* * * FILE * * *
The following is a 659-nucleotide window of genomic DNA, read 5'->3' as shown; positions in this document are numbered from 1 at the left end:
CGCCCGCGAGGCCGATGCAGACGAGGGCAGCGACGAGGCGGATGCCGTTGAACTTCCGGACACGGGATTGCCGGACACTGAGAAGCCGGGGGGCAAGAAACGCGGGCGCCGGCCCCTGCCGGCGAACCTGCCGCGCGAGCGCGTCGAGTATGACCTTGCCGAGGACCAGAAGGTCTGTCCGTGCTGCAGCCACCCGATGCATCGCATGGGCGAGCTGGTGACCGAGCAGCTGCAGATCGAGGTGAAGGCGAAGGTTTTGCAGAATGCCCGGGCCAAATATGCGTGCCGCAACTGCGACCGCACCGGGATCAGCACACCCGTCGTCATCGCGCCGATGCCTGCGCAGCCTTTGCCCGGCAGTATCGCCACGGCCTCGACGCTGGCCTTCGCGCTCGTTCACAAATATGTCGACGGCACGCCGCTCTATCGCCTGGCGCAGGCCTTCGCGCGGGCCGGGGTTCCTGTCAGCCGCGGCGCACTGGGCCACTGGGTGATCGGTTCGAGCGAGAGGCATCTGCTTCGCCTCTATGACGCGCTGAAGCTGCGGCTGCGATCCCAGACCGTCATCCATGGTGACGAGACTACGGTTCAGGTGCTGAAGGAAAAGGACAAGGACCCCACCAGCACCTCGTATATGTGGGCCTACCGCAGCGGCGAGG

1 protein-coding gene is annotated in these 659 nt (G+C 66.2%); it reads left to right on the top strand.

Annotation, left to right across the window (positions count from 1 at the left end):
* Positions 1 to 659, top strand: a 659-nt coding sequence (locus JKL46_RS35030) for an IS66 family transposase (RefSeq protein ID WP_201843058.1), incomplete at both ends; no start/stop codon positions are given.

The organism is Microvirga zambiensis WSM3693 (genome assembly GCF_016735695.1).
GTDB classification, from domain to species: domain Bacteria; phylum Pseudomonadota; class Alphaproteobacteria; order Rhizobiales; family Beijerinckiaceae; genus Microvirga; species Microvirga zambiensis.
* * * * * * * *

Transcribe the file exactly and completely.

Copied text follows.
The following is a 659-nucleotide window of genomic DNA, read 5'->3' as shown; positions in this document are numbered from 1 at the left end:
CGCCCGCGAGGCCGATGCAGACGAGGGCAGCGACGAGGCGGATGCCGTTGAACTTCCGGACACGGGATTGCCGGACACTGAGAAGCCGGGGGGCAAGAAACGCGGGCGCCGGCCCCTGCCGGCGAACCTGCCGCGCGAGCGCGTCGAGTATGACCTTGCCGAGGACCAGAAGGTCTGTCCGTGCTGCAGCCACCCGATGCATCGCATGGGCGAGCTGGTGACCGAGCAGCTGCAGATCGAGGTGAAGGCGAAGGTTTTGCAGAATGCCCGGGCCAAATATGCGTGCCGCAACTGCGACCGCACCGGGATCAGCACACCCGTCGTCATCGCGCCGATGCCTGCGCAGCCTTTGCCCGGCAGTATCGCCACGGCCTCGACGCTGGCCTTCGCGCTCGTTCACAAATATGTCGACGGCACGCCGCTCTATCGCCTGGCGCAGGCCTTCGCGCGGGCCGGGGTTCCTGTCAGCCGCGGCGCACTGGGCCACTGGGTGATCGGTTCGAGCGAGAGGCATCTGCTTCGCCTCTATGACGCGCTGAAGCTGCGGCTGCGATCCCAGACCGTCATCCATGGTGACGAGACTACGGTTCAGGTGCTGAAGGAAAAGGACAAGGACCCCACCAGCACCTCGTATATGTGGGCCTACCGCAGCGGCGAGG

1 protein-coding gene is annotated in these 659 nt (G+C 66.2%); it reads left to right on the top strand.

Annotation, left to right across the window (positions count from 1 at the left end):
* Positions 1 to 659, top strand: a 659-nt coding sequence (locus JKL46_RS35030) for an IS66 family transposase (RefSeq protein ID WP_201843058.1), incomplete at both ends; no start/stop codon positions are given.

The organism is Microvirga zambiensis WSM3693 (genome assembly GCF_016735695.1).
GTDB classification, from domain to species: domain Bacteria; phylum Pseudomonadota; class Alphaproteobacteria; order Rhizobiales; family Beijerinckiaceae; genus Microvirga; species Microvirga zambiensis.